Expert Voices

How You Can Help Save Threatened Russian Tigers: Op-Ed

A Siberian tiger male (Panthera tigris altaica).
A Siberian tiger male (Panthera tigris altaica). (Image credit: David Lawson / WWF-UK)

Linda Walker is manager of the Global Forest & Trade Network - North America for the World Wildlife Fund (WWF) in Washington, D.C. She contributed this article to LiveScience’s Expert Voices: Op-Ed & Insights.

Your dining-room table may be one of the reasons why Russian tiger forests are being pushed to the brink of destruction. And without realizing it, you may be stepping on tiger habitat each time you walk on your hardwood floor.

That's a hard fact to read. The idea that flooring or a piece of furniture you purchased could be endangering the survival of the endangered Amur tiger is as troubling as it is surprising.

It’s a story that begins thousands of miles away in the Russian Far East, where loggers are illegally chopping down the largest and most valuable oak, ash, elm and linden trees, and shipping them across the border to China. There, companies are turning this illegal timber into hardwood furniture and flooring, and shipping it to the United States and Europe, where it is purchased by consumers who are unaware that the wood in their furniture was stolen from tiger habitat.

A recent investigation by WWF-Russia looked at more than 10 years of on-the-ground observations and found the situation sobering: Russia’s forest sector has become deeply criminalized, with poor law enforcement, allowing illegal loggers to plunder valuable timber stocks with impunity.

When we looked at Russian customs data from recent years, we were astounded by what we found. In 2010 alone, the volume of Mongolian oak logged for export was twice the amount legally authorized for harvest from the region — meaning that at least half of the oak shipped across the border to China that year was stolen. Even worse, in 2007 and 2008, the amount was four times as much as legally allowed.

We also looked at how timber thieves are prosecuted and found that very few are brought to trial. In 2011, for example, only 16 percent of the 691 registered cases of illegal logging in Russia’s Primorsky province were officially brought to court — the lowest percentage in the past 10 years.

With the financial rewards from illegal logging high and the odds of being caught low, it's no surprise that illegal logging has reached epidemic proportions in the Russian Far East, and is devastating forest ecosystems and the livelihoods of forest-dependent communities.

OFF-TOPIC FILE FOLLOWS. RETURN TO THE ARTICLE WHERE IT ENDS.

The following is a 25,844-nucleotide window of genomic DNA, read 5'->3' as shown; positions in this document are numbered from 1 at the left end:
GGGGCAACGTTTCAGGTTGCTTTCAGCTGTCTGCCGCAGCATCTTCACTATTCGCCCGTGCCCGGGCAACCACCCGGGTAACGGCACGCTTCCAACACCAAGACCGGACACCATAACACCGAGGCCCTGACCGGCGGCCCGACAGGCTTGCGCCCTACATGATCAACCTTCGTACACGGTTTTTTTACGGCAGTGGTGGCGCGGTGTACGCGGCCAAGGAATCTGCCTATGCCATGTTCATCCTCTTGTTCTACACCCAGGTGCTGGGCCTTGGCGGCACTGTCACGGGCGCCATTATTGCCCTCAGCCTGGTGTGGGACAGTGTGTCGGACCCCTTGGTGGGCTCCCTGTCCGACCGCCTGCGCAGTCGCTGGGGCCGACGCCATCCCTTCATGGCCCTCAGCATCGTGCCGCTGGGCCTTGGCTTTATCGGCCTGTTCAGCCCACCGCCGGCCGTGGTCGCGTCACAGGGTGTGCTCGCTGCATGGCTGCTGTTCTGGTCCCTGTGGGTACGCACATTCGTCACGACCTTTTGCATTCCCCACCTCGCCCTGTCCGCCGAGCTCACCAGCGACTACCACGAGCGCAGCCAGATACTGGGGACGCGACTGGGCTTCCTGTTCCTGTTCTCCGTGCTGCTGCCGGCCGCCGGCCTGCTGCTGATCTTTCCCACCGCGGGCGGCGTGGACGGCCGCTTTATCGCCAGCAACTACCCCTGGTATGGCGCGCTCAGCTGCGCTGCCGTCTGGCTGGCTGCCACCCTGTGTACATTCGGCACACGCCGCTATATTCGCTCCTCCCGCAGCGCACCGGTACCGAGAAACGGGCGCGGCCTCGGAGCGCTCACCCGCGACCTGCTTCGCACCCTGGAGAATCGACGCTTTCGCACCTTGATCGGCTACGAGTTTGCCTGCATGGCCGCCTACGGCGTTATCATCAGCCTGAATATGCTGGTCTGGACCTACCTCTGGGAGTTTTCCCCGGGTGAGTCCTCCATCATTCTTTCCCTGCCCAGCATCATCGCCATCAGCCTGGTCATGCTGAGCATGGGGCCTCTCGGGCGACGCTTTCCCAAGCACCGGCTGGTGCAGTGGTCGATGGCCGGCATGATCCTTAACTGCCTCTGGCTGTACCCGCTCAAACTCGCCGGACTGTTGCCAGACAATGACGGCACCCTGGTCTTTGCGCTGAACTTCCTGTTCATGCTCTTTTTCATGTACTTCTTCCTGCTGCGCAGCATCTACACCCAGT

Illegal logging degrades vital habitat for Amur tigers and their prey. Scientists estimate around 450 Amur tigers remain in the wild. Overharvesting limits the supply of pine nuts and acorns — a main food source for Amur tigers’ prey. And as timber supplies dwindle, ecologically sensitive forests, like wildlife reserves, are increasingly threatened. [Tiger Summit: What Will It Take to Save Iconic Cat?]

It’s more critical than ever to get these crimes under control. WWF has been working for more than a decade in the region, seeking solutions. We are tackling the problem from several angles in Russia: urging stronger law enforcement and transparency; engaging with companies committed to responsible forestry by promoting Forest Stewardship Council (FSC) certification; and encouraging international cooperation among governments committed to addressing the trade of illegal wood — including the United States, with the Lacey Act.

But there's more to be done to reduce the demand for those illegal products here at home. As one of the largest importers of flooring and furniture from China, U.S. consumers and businesses can play a role in helping combat illegal logging and save this crucial tiger habitat. [Iconic Cats Album: All 9 Species of Tiger]

Businesses: As Russian plant species can be purposely mislabeled as originating from other countries, importers of Chinese or Russian hardwood furniture and flooring must confirm the species and country of wood origin. Companies can face a significant risk of liability under the U.S. Lacey Act for trading and purchasing illegally sourced wood products. For products made with Russian oak, ash, elm or linden, companies should exclusively purchase FSC-certified products to ensure they are sourcing products from legal and responsible sources. If FSC-certified products are not available, companies should establish rigorous legality and traceability confirmation systems. If neither approach is possible, buyers should avoid any products made from Russian Far East hardwoods due to the high risks of illegality.

Consumers: Knowing where your wood comes from is more important than ever, if we are to conserve this crucial habitat for the Amur tiger and its prey. How can you be sure you’re not contributing to the destruction of Amur tiger forests when you purchase wood flooring or furniture products? The easiest way is to purchase FSC-certified products. FSC certification provides the assurance that legal, environmental and social protections are in place and that forests have been managed responsibly.

So next time you sit down at your dining room table and have a bite to eat, or dance across your hardwood floor, remember that as a consumer, you can play an important role in protecting the most precious places on the planet. Your responsible purchasing decisions can make a difference.

The views expressed are those of the author and do not necessarily reflect the views of the publisher. 

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World Wildlife Fund (WWF)